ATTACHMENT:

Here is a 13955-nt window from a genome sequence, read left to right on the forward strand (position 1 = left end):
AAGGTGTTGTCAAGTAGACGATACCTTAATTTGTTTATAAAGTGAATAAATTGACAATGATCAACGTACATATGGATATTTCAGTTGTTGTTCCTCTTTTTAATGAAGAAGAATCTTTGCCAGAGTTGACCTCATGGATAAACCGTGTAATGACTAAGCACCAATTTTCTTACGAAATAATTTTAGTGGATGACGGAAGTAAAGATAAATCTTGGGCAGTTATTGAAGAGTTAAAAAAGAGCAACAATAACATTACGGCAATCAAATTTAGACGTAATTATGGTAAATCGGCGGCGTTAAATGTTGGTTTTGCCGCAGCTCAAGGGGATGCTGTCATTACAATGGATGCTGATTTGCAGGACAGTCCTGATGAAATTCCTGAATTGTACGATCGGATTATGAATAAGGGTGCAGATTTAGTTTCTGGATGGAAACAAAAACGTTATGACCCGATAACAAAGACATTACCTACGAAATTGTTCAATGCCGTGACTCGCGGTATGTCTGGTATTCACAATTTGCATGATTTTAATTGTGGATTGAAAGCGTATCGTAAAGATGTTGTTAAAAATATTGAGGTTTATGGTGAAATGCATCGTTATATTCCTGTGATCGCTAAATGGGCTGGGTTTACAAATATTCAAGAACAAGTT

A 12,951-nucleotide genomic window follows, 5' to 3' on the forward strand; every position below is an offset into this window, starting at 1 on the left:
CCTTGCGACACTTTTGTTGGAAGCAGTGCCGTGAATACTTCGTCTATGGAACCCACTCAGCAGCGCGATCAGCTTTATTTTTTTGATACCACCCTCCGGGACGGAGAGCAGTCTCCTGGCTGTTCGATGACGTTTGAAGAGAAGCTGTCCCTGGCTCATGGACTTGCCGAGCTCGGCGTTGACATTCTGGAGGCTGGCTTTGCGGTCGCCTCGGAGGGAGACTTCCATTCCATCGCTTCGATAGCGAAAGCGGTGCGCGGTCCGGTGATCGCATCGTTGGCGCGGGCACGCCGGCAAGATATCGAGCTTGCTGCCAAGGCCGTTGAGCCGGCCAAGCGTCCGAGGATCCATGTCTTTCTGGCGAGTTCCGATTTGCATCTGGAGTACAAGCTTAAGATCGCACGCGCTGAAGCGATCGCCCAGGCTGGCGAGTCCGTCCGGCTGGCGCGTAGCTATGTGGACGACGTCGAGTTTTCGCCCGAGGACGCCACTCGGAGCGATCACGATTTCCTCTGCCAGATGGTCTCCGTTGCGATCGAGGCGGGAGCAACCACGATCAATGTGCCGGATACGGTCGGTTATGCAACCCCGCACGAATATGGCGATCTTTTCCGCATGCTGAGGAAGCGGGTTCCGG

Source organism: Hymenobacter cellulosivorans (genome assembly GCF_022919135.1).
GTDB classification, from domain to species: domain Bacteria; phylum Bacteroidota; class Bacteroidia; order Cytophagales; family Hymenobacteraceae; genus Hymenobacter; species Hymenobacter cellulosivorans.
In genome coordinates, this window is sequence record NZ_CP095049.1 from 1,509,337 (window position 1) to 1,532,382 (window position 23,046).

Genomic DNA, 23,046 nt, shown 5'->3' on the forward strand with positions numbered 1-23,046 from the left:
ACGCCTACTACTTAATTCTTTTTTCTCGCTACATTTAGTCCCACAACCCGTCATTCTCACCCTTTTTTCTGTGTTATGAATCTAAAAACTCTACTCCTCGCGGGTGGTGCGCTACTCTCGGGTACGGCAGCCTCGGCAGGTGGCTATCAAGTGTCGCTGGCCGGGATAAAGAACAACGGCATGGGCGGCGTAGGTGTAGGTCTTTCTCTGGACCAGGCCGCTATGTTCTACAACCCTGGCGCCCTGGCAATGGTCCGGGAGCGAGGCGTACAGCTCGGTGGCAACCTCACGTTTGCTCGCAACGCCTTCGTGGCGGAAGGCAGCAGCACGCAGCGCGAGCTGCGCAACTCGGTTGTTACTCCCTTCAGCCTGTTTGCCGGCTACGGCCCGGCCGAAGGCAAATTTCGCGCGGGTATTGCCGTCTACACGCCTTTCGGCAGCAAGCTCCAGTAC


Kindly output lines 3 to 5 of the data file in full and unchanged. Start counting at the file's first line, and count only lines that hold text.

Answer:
A 12,951-nucleotide genomic window follows, 5' to 3' on the forward strand; every position below is an offset into this window, starting at 1 on the left:
CCTTGCGACACTTTTGTTGGAAGCAGTGCCGTGAATACTTCGTCTATGGAACCCACTCAGCAGCGCGATCAGCTTTATTTTTTTGATACCACCCTCCGGGACGGAGAGCAGTCTCCTGGCTGTTCGATGACGTTTGAAGAGAAGCTGTCCCTGGCTCATGGACTTGCCGAGCTCGGCGTTGACATTCTGGAGGCTGGCTTTGCGGTCGCCTCGGAGGGAGACTTCCATTCCATCGCTTCGATAGCGAAAGCGGTGCGCGGTCCGGTGATCGCATCGTTGGCGCGGGCACGCCGGCAAGATATCGAGCTTGCTGCCAAGGCCGTTGAGCCGGCCAAGCGTCCGAGGATCCATGTCTTTCTGGCGAGTTCCGATTTGCATCTGGAGTACAAGCTTAAGATCGCACGCGCTGAAGCGATCGCCCAGGCTGGCGAGTCCGTCCGGCTGGCGCGTAGCTATGTGGACGACGTCGAGTTTTCGCCCGAGGACGCCACTCGGAGCGATCACGATTTCCTCTGCCAGATGGTCTCCGTTGCGATCGAGGCGGGAGCAACCACGATCAATGTGCCGGATACGGTCGGTTATGCAACCCCGCACGAATATGGCGATCTTTTCCGCATGCTGAGGAAGCGGGTTCCGG

Source organism: Hymenobacter cellulosivorans (genome assembly GCF_022919135.1).